Rand Paul runs for president, has to settle for a caucus

FRANKFORT, Ky. (AP) — Rand Paul ran for president, and all he got was a caucus.

The Kentucky Republican ended his presidential campaign Wednesday after a fifth place finish in the Iowa caucuses. But the lasting impact of his once promising presidential bid could be the caucus he requested in his home state.

Kentucky Republicans changed their election calendar to hold a presidential caucus on March 5, all so Paul could run for president and re-election to his U.S. Senate seat without violating a state law banning candidates from appearing on the ballot twice in the same election. Paul even paid for the caucus, donating $250,000 along with a promise to cover other expenses. Now he'll be footing the bill for Ted Cruz, Marco Rubio, Donald Trump and other candidates to contend for Kentucky's 46 Republican delegates.

But now that Paul is out of the race, he is not backing away from the caucus he created. He plans to promote the caucus at Republican gatherings in Louisville and Bowling Green days before the vote. And he said volunteers from his re-election campaign "will be participating and manning the caucuses."

"We're very excited about the presidential caucus. Ever since I've been voting and an adult in Kentucky, we really haven't been relevant," Paul said. "This will be the first chance Kentucky Republicans will be able to have a say in it."

With Paul no longer having a home state advantage, the presidential field is cleared for the other candidates to compete in Kentucky. State party leaders set up the caucus to draw them in, with a 5 percent threshold for winning delegates and a format in which the winner does not take all. The ballots have already been printed, so Kentuckians can still vote for Paul March 5. Mike Huckabee's name will also appear on the ballot, even though he dropped out of the race Monday.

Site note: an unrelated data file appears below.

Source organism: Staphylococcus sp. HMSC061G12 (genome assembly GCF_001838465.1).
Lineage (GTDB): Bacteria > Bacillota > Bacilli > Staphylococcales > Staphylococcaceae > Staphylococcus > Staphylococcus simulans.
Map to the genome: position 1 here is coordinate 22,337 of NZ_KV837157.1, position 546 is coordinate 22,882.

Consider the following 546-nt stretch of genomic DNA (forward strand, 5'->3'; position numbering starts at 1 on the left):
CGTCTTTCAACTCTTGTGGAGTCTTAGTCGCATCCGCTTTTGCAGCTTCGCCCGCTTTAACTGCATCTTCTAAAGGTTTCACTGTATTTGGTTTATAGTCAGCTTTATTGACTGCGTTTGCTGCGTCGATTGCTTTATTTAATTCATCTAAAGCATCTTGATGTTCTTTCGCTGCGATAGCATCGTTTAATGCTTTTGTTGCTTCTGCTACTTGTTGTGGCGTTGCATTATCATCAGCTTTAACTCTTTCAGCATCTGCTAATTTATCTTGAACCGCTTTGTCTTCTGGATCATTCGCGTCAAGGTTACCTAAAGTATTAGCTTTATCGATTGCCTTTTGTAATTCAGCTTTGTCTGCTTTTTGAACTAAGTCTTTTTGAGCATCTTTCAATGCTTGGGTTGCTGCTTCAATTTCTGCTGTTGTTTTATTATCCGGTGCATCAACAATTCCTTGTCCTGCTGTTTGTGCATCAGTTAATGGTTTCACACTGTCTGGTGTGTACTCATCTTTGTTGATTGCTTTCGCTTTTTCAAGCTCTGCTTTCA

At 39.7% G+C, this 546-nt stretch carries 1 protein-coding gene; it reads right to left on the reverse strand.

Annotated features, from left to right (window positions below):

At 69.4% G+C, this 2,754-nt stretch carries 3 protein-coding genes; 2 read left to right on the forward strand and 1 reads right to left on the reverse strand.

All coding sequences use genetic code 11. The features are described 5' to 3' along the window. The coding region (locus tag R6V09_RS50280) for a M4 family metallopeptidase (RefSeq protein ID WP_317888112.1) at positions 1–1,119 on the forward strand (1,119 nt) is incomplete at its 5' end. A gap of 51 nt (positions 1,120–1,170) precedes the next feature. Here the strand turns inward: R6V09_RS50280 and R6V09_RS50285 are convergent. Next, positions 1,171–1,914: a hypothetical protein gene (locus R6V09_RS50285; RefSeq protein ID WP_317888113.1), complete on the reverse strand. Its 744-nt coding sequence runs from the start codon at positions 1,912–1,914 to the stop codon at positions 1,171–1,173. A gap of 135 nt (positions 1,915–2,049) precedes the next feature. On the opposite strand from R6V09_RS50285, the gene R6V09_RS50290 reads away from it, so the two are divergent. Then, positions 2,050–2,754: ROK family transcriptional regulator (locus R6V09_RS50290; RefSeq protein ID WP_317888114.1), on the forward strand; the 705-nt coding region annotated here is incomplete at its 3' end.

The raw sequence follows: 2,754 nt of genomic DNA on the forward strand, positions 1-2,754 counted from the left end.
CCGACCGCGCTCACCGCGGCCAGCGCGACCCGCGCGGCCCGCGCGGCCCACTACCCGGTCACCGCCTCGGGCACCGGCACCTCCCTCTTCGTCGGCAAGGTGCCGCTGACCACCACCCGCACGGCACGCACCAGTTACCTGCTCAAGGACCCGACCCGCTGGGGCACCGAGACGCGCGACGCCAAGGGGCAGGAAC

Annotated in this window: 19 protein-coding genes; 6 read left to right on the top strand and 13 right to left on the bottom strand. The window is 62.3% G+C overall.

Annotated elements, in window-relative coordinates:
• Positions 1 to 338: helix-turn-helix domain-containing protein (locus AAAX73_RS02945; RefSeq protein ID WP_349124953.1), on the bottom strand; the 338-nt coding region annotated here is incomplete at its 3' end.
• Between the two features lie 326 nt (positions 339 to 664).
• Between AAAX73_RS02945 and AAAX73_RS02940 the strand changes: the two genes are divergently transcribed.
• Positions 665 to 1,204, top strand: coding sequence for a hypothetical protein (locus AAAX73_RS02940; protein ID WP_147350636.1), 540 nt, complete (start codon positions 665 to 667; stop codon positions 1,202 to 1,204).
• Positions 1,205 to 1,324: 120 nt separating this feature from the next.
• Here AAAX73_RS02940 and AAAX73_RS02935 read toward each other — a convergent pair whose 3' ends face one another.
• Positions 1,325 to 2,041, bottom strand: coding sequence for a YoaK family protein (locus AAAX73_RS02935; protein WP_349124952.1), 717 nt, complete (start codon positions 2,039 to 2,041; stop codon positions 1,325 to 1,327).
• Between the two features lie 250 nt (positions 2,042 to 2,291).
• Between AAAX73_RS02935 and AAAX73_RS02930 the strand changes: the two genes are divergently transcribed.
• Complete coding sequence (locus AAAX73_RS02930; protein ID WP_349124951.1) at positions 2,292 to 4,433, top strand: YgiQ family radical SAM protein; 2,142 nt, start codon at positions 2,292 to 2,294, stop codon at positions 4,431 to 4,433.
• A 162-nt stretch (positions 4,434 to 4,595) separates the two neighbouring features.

The campaign for caucus delegates will take place against a backdrop roiling with the politics of President Barack Obama's health care law. Matt Bevin, the state's new governor, ran on a pledge to dramatically alter Kentucky's version of Medicaid expansion, and GOP contenders criticizing the program will try to tap the same anti-Obama vein that helped Bevin win the office last year.

Kentucky's caucus is different than Iowa's better-known event and more like the primary it replaced. The only differences between Kentucky's caucus and the primary are that caucus locations are open for a shorter period of time and most counties only have one caucus location instead of multiple precincts. Registered Republicans can cast ballots at their caucus location between 10 a.m. and 4 p.m. on caucus day, and they can cast absentee ballots if they can't make it that Saturday.

"We're trying to make it as much like a primary as possible," said Sam Pierce, vice chairman of the Harrison County Republican Party.

In four years, party leaders will have to decide whether they want another caucus, but for now, it's got their support.

Republican Party of Kentucky Executive Director Mike Biagi said the party is promoting the caucus through social media. But they don't plan to purchase advertising, hoping the candidates will do that for them. That has not happened yet, with just 52 ads airing in Lexington and Bowling Green through January, according to an analysis of data by the Center for Public Integrity.

"I do expect we'll have visits by presidential candidates. Hopefully they will come here," Biagi said.